Succession planning crucial: Headhunter

‘The sophistication level of businesses in Singapore is very high. This tends to be the hub of regions, so it’s not just the local market you’re dealing with.’

May 14, 2008
The Straits Times

Michelle Tay

SINGAPORE has a vital edge over rival financial centres in the battle to address a critical shortage of senior executives, according to a top American headhunter.

The Republic is looking increasingly attractive to Western executives whose home economies might be slowing, Mr Brian Sullivan, the chief executive (CEO) of New York executive search firm CTPartners, said.

He was referring specifically to ‘C-suite executives’: CEOs, chief financial officers (CFOs) and chief operating officers.

In recent months, a shortage of talent in this segment, especially at banks, has forced employers to look abroad – and to offer big pay packets.

Mr Sullivan said Singapore has a strong advantage.

‘The sophistication level of businesses in Singapore is very high. This tends to be the hub of regions, so it’s not just the local market you’re dealing with,’ he told The Straits Times last week.

He added: ‘As things are slowing in the West, more people will absolutely think about moving over to Asia.’

He said Singapore offers an added benefit: a high quality of life.

This makes it a more attractive destination than other financial centres such as Hong Kong, where executives are concerned about lifestyle factors such as air quality and accessibility to schools.

He said the calibre of the talent from abroad is very high, but ‘so is the shortage of talent’.

Companies that fail to make succession plans for key senior roles will be hard-hit by this problem. If a company’s top brass leaves without a replacement, then it will not have a senior management team capable of continuing its business strategy.

‘If there’s no methodology in place to invest in the next tier of people and cross-train them, then you’re in the compensation-chasing, external recruitment game, which can really have a negative impact on your profit and loss statement,’ said Mr Sullivan.

Take the plight faced by United States financial giant Merrill Lynch, which lost two top executives – CEO Stan O’Neal and CFO Jeffrey Edwards – between October and December last year in the subprime mortgage fallout.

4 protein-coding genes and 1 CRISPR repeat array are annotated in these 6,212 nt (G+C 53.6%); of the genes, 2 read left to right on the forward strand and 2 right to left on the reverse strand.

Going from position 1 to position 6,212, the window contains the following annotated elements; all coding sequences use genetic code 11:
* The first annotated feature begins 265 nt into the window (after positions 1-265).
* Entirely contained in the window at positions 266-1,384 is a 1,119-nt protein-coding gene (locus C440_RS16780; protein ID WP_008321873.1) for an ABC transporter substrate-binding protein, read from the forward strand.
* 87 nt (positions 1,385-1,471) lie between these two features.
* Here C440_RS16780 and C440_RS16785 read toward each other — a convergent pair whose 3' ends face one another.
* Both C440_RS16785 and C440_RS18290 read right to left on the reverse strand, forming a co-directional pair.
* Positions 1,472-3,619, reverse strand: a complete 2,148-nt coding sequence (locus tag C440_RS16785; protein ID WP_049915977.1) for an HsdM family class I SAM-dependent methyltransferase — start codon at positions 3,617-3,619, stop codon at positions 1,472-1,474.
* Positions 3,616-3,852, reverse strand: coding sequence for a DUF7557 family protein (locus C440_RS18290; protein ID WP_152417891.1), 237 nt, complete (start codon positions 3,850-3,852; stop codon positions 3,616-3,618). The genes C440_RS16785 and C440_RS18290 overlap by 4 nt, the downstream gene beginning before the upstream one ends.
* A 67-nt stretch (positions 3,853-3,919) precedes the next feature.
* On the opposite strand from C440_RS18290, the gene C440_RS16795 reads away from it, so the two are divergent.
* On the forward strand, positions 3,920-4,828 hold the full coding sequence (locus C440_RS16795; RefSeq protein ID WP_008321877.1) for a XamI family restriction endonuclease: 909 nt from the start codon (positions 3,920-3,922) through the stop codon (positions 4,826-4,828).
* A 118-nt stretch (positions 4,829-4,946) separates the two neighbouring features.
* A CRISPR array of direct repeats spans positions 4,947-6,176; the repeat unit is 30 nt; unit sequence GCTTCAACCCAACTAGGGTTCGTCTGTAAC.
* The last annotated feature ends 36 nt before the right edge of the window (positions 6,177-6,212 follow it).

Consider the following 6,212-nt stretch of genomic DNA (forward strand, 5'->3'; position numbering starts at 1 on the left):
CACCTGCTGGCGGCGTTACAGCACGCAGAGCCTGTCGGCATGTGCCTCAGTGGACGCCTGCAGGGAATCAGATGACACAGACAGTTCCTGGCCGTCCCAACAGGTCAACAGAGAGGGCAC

Mr Sullivan advised organisations in Asia to take succession planning seriously so as to avoid such a scenario in their own boardrooms.

‘Succession planning is something that’s underdeveloped around the world but especially in Asia, because of the rapid growth and rapid sophistication of Asian organisations or Asian divisions of multinationals,’ said Mr Sullivan.

He added that it is now time to prioritise succession planning ‘because of this exacerbated talent shortage’.

He also believes that compensation packages are key in retaining talent, and that C-suite executives ‘should be able to make as much money as humanly possible’.

However, the amount should be linked to the success that they achieve in driving an organisation and to the long-term profitability of the organisation.

‘Two-thirds of their basic salary base should be variable and computed based on how well they do. This ensures the interests of the executives are aligned with those of the shareholders,’ Mr Sullivan said.

He said Asia is a ‘developed region that still has hyper growth attached to it’.

To take advantage of that growth, he noted: ‘The board of any organisation needs to have on it Asians who are running businesses in Asia and understand the Asian way of business.’

He said: ‘You’re not interested in just the heritage of Asians – you’re interested in what business conditions are in the region and how to do business here.’

This article was first published in The Straits Times on May 12, 2008

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